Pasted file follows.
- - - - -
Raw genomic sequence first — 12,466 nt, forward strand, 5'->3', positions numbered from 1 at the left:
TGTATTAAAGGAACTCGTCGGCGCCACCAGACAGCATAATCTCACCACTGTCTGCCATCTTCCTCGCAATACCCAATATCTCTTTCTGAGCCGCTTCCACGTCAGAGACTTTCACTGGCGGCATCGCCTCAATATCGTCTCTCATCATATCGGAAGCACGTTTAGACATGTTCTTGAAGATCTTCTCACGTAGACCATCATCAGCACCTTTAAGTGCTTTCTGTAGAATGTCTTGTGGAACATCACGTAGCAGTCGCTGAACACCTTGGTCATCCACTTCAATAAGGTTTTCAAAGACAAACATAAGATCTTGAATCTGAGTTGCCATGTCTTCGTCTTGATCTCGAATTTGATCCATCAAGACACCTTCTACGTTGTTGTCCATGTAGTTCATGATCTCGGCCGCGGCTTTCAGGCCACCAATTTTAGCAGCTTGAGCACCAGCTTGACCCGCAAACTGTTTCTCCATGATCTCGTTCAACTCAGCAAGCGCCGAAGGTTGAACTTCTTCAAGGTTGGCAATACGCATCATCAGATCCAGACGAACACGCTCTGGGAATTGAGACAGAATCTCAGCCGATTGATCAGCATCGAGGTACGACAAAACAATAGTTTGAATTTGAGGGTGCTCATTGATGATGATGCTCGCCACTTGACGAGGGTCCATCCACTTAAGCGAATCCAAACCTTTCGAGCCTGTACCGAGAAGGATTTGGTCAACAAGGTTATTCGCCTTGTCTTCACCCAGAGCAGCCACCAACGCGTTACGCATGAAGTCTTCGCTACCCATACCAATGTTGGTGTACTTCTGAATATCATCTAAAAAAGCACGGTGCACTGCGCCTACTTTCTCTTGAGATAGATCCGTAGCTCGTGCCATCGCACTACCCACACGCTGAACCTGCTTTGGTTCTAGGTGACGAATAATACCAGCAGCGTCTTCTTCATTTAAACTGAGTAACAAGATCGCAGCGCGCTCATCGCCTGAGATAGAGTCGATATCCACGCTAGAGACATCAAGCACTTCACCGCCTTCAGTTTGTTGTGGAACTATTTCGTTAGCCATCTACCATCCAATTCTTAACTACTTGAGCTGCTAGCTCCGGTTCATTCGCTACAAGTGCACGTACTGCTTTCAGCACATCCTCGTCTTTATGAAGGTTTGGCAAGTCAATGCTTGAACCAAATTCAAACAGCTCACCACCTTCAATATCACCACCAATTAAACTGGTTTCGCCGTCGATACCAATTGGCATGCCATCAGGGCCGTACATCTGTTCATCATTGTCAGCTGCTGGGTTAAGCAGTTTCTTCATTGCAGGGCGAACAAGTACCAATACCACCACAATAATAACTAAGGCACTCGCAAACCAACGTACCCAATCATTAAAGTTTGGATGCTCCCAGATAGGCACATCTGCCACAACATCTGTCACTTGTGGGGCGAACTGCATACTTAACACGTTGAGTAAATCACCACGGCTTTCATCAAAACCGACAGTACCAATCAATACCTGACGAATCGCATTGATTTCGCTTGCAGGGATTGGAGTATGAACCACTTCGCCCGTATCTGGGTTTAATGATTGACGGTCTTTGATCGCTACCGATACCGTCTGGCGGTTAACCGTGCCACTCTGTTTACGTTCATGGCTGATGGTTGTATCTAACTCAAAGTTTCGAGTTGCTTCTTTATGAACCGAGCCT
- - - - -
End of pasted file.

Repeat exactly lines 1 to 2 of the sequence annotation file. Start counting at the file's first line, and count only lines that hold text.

Raw genomic sequence first — 12,466 nt, forward strand, 5'->3', positions numbered from 1 at the left:
TGTATTAAAGGAACTCGTCGGCGCCACCAGACAGCATAATCTCACCACTGTCTGCCATCTTCCTCGCAATACCCAATATCTCTTTCTGAGCCGCTTCCACGTCAGAGACTTTCACTGGCGGCATCGCCTCAATATCGTCTCTCATCATATCGGAAGCACGTTTAGACATGTTCTTGAAGATCTTCTCACGTAGACCATCATCAGCACCTTTAAGTGCTTTCTGTAGAATGTCTTGTGGAACATCACGTAGCAGTCGCTGAACACCTTGGTCATCCACTTCAATAAGGTTTTCAAAGACAAACATAAGATCTTGAATCTGAGTTGCCATGTCTTCGTCTTGATCTCGAATTTGATCCATCAAGACACCTTCTACGTTGTTGTCCATGTAGTTCATGATCTCGGCCGCGGCTTTCAGGCCACCAATTTTAGCAGCTTGAGCACCAGCTTGACCCGCAAACTGTTTCTCCATGATCTCGTTCAACTCAGCAAGCGCCGAAGGTTGAACTTCTTCAAGGTTGGCAATACGCATCATCAGATCCAGACGAACACGCTCTGGGAATTGAGACAGAATCTCAGCCGATTGATCAGCATCGAGGTACGACAAAACAATAGTTTGAATTTGAGGGTGCTCATTGATGATGATGCTCGCCACTTGACGAGGGTCCATCCACTTAAGCGAATCCAAACCTTTCGAGCCTGTACCGAGAAGGATTTGGTCAACAAGGTTATTCGCCTTGTCTTCACCCAGAGCAGCCACCAACGCGTTACGCATGAAGTCTTCGCTACCCATACCAATGTTGGTGTACTTCTGAATATCATCTAAAAAAGCACGGTGCACTGCGCCTACTTTCTCTTGAGATAGATCCGTAGCTCGTGCCATCGCACTACCCACACGCTGAACCTGCTTTGGTTCTAGGTGACGAATAATACCAGCAGCGTCTTCTTCATTTAAACTGAGTAACAAGATCGCAGCGCGCTCATCGCCTGAGATAGAGTCGATATCCACGCTAGAGACATCAAGCACTTCACCGCCTTCAGTTTGTTGTGGAACTATTTCGTTAGCCATCTACCATCCAATTCTTAACTACTTGAGCTGCTAGCTCCGGTTCATTCGCTACAAGTGCACGTACTGCTTTCAGCACATCCTCGTCTTTATGAAGGTTTGGCAAGTCAATGCTTGAACCAAATTCAAACAGCTCACCACCTTCAATATCACCACCAATTAAACTGGTTTCGCCGTCGATACCAATTGGCATGCCATCAGGGCCGTACATCTGTTCATCATTGTCAGCTGCTGGGTTAAGCAGTTTCTTCATTGCAGGGCGAACAAGTACCAATACCACCACAATAATAACTAAGGCACTCGCAAACCAACGTACCCAATCATTAAAGTTTGGATGCTCCCAGATAGGCACATCTGCCACAACATCTGTCACTTGTGGGGCGAACTGCATACTTAACACGTTGAGTAAATCACCACGGCTTTCATCAAAACCGACAGTACCAATCAATACCTGACGAATCGCATTGATTTCGCTTGCAGGGATTGGAGTATGAACCACTTCGCCCGTATCTGGGTTTAATGATTGACGGTCTTTGATCGCTACCGATACCGTCTGGCGGTTAACCGTGCCACTCTGTTTACGTTCATGGCTGATGGTTGTATCTAACTCAAAGTTTCGAGTTGCTTCTTTATGAACCGAGCCT